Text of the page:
Tahar Ben Jelloun

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(Contemporary Literary Criticism)

Tahar Ben Jelloun 1944-

Moroccan-born French novelist, poet, short story writer, playwright, travel writer, and nonfiction writer.

The following entry presents an overview of Ben Jelloun's career through 2003.

Born in Morocco, Ben Jelloun was the first writer from one of France's former North African colonies to receive the country's prestigious Prix Goncourt award for his novel La Nuit sacrée (1987; The Sacred Night). His works combine elements of both the French and Moroccan literary traditions, bringing a unique multicultural perspective to the body of post-colonial literature. Written primarily in French, Ben Jelloun's novels, poetry, and nonfiction works exhibit a diverse range of influences from lyrical Koranic imagery to Freudian psychoanalytical theory. Scholars regard Ben Jelloun as one of the most prolific modern authors of the Maghreb region—an area comprised of Morocco, Algeria, Libya, Mauritania, and Tunisia—and commend his continuing focus on gender, political, and social relations within the Arab world.

Biographical Information

Ben Jelloun was born on December 21, 1944, in Fez, Morocco. When he was eighteen, Ben Jelloun's family moved to Tangier, where he attended the local French secondary school. In 1963 he enrolled at the University of Morocco in Rabat to study philosophy and participated in the publication of the radical political review Soufflés. Under the tutelage of Soufflés' founder, poet Abdellatif Laabi, Ben Jelloun began composing poetry, later publishing his first collection, Hommes sous linceul de silence, in 1970. In 1966 he was arrested by the government for participating in Leftist political activity and was forced to perform national service in the Moroccan army. Ben Jelloun eventually returned to his studies, teaching courses in philosophy in Tetouan and Casablanca while pursuing his degree. After graduating in 1971, he immigrated to France, where he enrolled in the Universite de Paris VII. He received his Ph.D. in psychiatric social work in 1975, having worked as a psychotherapist from 1972 to 1975. In 1973 Ben Jelloun released his first novel, Harrouda, and began to focus on his writing career, contributing frequently to such publications as Le Monde and La Repubblica. Throughout the 1970s and 1980s, Ben Jelloun published a number of novels, poems, and nonfiction works before attracting widespread international acclaim for La Nuit sacrée. He has been awarded several awards and accolades for his body of work, including the Prix de l'Amitie Franco-Arabe for Les amandiers sort morts de leurs blessures (1976), the Prix Goncourt in 1987, and the Prix Maghreb in 1994.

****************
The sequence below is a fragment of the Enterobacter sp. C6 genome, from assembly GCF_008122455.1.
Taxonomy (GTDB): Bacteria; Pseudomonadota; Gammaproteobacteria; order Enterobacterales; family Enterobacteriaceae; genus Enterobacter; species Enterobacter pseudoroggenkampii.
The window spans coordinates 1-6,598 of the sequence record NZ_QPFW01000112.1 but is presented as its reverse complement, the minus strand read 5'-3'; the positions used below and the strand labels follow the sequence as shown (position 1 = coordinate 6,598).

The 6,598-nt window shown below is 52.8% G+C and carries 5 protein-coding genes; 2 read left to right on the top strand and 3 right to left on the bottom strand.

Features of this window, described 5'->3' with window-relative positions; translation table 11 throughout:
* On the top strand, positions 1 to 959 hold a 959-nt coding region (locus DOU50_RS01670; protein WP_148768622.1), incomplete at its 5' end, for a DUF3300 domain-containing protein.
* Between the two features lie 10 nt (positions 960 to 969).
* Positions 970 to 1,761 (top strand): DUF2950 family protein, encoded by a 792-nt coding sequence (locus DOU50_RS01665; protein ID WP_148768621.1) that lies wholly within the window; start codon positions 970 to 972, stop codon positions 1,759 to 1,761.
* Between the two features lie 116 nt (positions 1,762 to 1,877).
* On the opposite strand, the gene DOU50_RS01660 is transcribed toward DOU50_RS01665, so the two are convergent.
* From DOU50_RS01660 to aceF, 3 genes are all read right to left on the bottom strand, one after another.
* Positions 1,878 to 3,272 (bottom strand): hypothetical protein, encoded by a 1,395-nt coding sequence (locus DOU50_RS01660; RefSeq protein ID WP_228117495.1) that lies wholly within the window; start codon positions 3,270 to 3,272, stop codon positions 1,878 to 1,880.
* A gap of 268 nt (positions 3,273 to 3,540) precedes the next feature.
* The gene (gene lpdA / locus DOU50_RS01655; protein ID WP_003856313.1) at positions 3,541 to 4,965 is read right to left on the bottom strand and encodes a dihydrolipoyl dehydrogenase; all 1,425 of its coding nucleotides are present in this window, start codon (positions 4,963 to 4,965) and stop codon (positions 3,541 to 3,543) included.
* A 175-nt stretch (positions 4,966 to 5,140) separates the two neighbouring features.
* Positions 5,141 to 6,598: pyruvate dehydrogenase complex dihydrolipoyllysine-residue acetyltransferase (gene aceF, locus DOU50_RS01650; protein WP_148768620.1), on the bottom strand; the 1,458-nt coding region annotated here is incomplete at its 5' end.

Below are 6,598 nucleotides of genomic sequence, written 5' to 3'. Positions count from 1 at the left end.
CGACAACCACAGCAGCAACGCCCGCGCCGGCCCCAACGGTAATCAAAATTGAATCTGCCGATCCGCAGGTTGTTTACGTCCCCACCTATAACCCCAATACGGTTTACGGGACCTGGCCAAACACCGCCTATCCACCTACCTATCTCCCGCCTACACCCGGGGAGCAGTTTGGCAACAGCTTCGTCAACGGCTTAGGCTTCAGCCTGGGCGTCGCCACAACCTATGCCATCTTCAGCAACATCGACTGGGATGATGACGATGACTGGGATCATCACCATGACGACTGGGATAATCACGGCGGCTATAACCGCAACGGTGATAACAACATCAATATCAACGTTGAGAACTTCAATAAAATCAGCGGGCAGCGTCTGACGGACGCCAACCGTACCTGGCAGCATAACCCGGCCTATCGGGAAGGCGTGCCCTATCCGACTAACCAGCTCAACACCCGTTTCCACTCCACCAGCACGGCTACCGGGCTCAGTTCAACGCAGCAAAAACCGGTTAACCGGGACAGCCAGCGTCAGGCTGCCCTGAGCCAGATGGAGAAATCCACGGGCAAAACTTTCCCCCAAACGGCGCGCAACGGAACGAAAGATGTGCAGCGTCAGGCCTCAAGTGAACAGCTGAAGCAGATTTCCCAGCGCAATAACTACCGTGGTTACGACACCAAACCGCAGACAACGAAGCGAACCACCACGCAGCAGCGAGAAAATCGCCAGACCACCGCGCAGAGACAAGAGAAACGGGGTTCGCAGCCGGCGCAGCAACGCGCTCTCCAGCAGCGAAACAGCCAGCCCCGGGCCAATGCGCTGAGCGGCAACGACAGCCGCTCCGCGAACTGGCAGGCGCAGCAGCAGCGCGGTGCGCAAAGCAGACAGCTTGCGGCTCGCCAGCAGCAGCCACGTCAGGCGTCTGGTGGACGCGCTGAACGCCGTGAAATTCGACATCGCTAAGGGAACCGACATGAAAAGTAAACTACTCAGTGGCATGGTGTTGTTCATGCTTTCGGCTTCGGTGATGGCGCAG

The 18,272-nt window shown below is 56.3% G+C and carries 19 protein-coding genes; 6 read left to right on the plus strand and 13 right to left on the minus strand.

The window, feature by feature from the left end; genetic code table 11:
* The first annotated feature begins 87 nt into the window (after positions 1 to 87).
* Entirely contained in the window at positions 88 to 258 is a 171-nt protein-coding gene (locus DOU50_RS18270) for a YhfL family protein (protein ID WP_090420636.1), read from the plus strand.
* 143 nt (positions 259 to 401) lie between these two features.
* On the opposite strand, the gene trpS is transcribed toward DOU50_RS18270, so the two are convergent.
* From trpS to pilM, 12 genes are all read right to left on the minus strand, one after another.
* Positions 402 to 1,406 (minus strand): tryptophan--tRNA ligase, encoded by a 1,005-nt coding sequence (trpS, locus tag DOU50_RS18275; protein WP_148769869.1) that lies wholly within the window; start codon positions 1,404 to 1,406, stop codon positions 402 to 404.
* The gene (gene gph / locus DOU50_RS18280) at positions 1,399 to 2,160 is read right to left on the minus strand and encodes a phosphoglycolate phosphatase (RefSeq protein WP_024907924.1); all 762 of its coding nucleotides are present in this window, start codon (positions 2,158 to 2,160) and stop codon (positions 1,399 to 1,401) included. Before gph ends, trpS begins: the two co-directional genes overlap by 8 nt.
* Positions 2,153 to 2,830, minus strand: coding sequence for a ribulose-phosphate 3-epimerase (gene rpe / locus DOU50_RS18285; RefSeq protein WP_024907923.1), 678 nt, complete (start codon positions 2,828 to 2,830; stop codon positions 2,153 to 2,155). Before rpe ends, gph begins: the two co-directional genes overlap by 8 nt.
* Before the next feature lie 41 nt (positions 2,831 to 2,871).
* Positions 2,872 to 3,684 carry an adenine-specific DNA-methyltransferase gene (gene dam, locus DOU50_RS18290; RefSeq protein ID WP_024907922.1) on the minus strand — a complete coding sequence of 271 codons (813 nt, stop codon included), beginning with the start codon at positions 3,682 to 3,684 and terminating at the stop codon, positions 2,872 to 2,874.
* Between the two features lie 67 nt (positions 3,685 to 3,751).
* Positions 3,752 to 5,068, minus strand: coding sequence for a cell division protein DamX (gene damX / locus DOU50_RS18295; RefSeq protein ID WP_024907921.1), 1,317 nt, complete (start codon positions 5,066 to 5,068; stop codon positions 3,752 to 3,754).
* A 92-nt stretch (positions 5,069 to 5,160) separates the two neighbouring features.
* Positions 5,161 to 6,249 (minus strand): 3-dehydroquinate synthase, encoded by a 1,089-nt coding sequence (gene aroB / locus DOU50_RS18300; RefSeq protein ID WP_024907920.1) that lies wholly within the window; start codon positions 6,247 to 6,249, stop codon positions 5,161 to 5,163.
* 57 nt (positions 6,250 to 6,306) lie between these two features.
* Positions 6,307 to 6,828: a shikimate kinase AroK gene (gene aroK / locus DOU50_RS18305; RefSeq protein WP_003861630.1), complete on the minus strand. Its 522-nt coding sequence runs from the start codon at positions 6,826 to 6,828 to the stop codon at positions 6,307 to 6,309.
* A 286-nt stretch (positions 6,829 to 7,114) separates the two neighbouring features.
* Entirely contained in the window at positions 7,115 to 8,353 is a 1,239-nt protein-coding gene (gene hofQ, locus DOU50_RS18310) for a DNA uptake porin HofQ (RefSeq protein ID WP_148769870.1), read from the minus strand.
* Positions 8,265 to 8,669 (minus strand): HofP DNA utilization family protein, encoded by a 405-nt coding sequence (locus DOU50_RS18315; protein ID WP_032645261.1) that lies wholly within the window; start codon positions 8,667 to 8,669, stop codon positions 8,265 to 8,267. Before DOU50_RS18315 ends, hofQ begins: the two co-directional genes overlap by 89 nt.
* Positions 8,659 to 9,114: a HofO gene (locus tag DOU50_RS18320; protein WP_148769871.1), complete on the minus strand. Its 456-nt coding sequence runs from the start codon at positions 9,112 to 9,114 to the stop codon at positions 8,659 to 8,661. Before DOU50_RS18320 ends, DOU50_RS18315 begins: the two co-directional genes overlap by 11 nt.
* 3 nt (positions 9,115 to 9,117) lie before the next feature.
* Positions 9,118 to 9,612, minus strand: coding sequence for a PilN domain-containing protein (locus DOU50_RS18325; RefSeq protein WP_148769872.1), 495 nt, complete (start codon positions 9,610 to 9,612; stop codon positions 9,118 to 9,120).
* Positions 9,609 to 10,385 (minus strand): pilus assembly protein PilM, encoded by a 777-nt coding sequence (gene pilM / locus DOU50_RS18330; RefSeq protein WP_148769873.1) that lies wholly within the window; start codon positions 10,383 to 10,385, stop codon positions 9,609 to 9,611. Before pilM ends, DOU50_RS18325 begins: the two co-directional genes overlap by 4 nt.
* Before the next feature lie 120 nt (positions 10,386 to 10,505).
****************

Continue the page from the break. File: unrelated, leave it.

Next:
Major Works

Critical response to Ben Jelloun's work has focused primarily on his novels, with scholars noting his skillful construction of narratives that examine psychologically complex characters who struggle to survive in the challenging socio-political climate of the post-colonial Arab world. His early novels also explore elements from Ben Jelloun's own life, evincing...

(The entire section is 1,721 words.)